Hooray, we’ve been married 8 years! Three kids later and our marriage is hardly recognisable. Who are those young people in that photo? And where did that gushing love go? These are the 8 ways our marriage has changed in 8 years, and after three kids! Disclaimer – your marriage probably won’t be as unrecognisable if there aren’t kids in the mix.
Terms of endearment
We used to call each other pet names (not in public, and nothing risqué). I used to call Mr Wallace ‘boy’, for reasons I’m still not sure of. Now the best he gets is ‘Daddy’. And not, ‘I love you my sugar Daddy’, more like ‘Daddy, can you put his shoes on?’. Anyone else heard Kitty Flannagan’s theory that ‘darling’ becomes a replacement for ‘For Fucks Sake’ a few years in to a relationship? She’s on to something. Imagine you and your significant other are driving. The driver misses a turn. You say ‘shouldn’t we have turned left, DARLING’? By which you really mean, shouldn’t we have turned left, FFS’! Or, ‘did you forget to put the dishwasher on,
Nothing is sacred
The longer you’re together, the more comfortable you become with each other. Then child birth takes away all mystery. And nothing says romance like the sound of your husband letting rip three rooms away. Plus, kids means there’s generally talk about their poo, its consistency, the frequency and who is going to deal with it.
Lack of affection
Remember there was a time when you’d walk down the isles of the supermarket holding hands? Or you’d stare at paint colours in Bunnings, arms wrapped around each other. I guess we used to do that, but 8 years in, I can’t be sure. Now there’s little people clambering over me for most of the day and then sharing our bed at night, there’s not much room for spousal touch. Fancy an after work hug or a cuddle on the couch? Not me, I just want space.
Ever hear the penny in the jar theory? Put a penny in a jar every time you bonk in the first year of marriage. After your first anniversary, take out a penny out each time you get laid. You’ll never empty the jar of pennies. Well, it’s embarrassingly accurate.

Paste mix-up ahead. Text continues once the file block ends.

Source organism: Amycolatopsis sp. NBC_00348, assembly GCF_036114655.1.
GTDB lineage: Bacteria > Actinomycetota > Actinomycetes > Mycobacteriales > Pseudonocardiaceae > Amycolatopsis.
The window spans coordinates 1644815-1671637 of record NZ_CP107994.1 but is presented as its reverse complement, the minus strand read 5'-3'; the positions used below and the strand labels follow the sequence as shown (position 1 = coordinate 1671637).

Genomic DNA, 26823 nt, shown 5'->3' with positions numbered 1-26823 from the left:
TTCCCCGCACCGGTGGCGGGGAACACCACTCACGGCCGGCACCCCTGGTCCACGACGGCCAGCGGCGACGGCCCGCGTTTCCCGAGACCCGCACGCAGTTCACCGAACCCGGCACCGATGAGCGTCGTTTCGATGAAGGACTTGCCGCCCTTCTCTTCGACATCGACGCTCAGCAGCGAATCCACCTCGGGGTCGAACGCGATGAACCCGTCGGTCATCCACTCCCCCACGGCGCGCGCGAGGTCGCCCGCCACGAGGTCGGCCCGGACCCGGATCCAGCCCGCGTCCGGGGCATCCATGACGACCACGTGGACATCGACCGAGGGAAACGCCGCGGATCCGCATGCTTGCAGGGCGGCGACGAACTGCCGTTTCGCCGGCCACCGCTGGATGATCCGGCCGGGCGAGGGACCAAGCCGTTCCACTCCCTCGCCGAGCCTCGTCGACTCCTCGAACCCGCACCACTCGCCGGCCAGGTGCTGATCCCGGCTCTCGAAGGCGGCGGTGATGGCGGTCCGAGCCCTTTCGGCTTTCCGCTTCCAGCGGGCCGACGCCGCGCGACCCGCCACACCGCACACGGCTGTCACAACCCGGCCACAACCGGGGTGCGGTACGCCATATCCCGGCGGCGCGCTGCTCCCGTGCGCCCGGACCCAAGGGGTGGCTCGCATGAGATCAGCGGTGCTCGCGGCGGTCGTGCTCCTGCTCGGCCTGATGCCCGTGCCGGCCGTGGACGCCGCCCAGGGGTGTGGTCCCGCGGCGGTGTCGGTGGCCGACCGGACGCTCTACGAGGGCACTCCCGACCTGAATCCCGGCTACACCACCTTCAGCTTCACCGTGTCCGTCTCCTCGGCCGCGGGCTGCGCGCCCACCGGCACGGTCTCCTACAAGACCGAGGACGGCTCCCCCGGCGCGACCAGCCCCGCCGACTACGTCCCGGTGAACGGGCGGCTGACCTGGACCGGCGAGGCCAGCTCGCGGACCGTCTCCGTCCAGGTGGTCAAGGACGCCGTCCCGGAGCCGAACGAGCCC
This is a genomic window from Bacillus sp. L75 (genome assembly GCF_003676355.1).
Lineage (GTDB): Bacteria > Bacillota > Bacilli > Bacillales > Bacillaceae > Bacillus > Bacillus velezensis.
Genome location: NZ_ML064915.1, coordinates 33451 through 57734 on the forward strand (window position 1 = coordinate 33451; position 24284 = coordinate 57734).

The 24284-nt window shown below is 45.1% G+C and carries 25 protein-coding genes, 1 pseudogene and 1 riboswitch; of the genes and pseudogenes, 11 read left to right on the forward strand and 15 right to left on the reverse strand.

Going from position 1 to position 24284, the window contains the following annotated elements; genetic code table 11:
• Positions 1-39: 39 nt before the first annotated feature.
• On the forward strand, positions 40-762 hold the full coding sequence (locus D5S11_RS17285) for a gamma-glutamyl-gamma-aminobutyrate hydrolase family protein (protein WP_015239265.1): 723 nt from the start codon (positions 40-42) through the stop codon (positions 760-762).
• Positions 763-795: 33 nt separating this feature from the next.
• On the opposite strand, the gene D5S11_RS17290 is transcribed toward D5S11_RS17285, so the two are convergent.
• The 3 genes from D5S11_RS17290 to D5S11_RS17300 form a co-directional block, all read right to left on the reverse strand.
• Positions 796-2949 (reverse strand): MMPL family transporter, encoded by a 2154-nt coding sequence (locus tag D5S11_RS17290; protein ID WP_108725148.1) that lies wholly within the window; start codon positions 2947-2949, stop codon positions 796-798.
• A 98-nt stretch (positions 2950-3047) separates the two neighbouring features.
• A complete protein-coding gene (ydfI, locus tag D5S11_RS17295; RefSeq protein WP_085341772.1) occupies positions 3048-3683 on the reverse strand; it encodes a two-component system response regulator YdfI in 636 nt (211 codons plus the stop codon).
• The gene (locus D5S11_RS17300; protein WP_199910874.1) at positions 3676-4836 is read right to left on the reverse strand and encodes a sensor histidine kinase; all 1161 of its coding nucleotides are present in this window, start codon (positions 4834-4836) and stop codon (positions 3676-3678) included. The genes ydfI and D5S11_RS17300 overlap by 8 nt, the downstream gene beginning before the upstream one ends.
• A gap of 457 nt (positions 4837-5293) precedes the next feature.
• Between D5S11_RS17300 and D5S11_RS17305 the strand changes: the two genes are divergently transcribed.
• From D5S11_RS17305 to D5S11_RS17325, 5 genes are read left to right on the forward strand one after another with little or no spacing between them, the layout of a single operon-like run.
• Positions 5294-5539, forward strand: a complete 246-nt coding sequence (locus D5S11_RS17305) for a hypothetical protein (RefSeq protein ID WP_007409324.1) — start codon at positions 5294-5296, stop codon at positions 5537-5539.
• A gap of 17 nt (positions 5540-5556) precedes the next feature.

If you barely have the ability to make eye contact with your significant other because you’re dealing with the monotony of kids, it’s easy to understand why things are as steamy as they used to be. Maybe one of you was a ‘morning’ person and now you wake up to kids at 5.30am, meaning any chance at a morning roll between the sheets if off.
We used to talk about politics and current issues. I used to read the paper and opinion pieces to inform those debates. Now if Mr Wallace even begins a conversation on the latest political issue, my eyes glaze over. I am too tired to enter into rigorous debate. Plus, I know that any proper adult conversation will be interrupted a myriad of times. I feel like there’s little point in starting a conversation on feminist theology if it’s going to be interrupted by a request for an apple. Not to mention my mind is running mad with all the kid logistics issues that we should be resolving. We can’t solve the nation’s immigration policy but we can work out who is picking up the kids tomorrow.
Couple time and date night
Before there were kids, there was just the two of you. You could do whatever you fancied, as a kid free couple. Head out for dinner because no one could be bothered cooking, take an impromptu Saturday drive (destination: unknown), have a long, lazy Sunday lunch in the sun.
Now we’re restricted to ‘date nights’, one of the more dramatic ways our marriage has changed! The pressure is on to look lovingly into each other’s eyes and talk about the big issues. The reality is you go to a local restaurant, that’s not especially fancy, in case the baby sister calls, you spend the night talking about the kids, and then you dash home to relieve the babysitter. Inevitably the baby wakes up, one person tends to the baby (me, because boob) and the other falls asleep because he’s had two glasses of wine and was exhausted before the date night began. No marital relations ensue.
In the early days of a relationship, text messages are flirty, a little risque and kind of exciting. After 8 years of marriage, text messages become a means of communicating boring logistics. Text messages look like this ‘At station. 9 mins to train’, or ‘landed, in taxi’, or ‘can I call?’ and ‘remember the bread’. Domestic life at it’s lame best.
You love them more
Not all the ways our marriage has changed are terrible. Despite our lives being consumed with the demands of parenting small kids, balancing jobs and making sure the house doesn’t resemble a tip, at least we’re in this together. Sometimes ‘us’ is lost among the chaos, but we still have that connection. When those rascal boys become more independent (another 8 years, perhaps), we’ll still be there for each other. We’ll that’s my plan, cause I sure can’t do this parenting gig on my own.
Has your relationship changed after years of togetherness? Or are the kids the real reason the romance has left the building?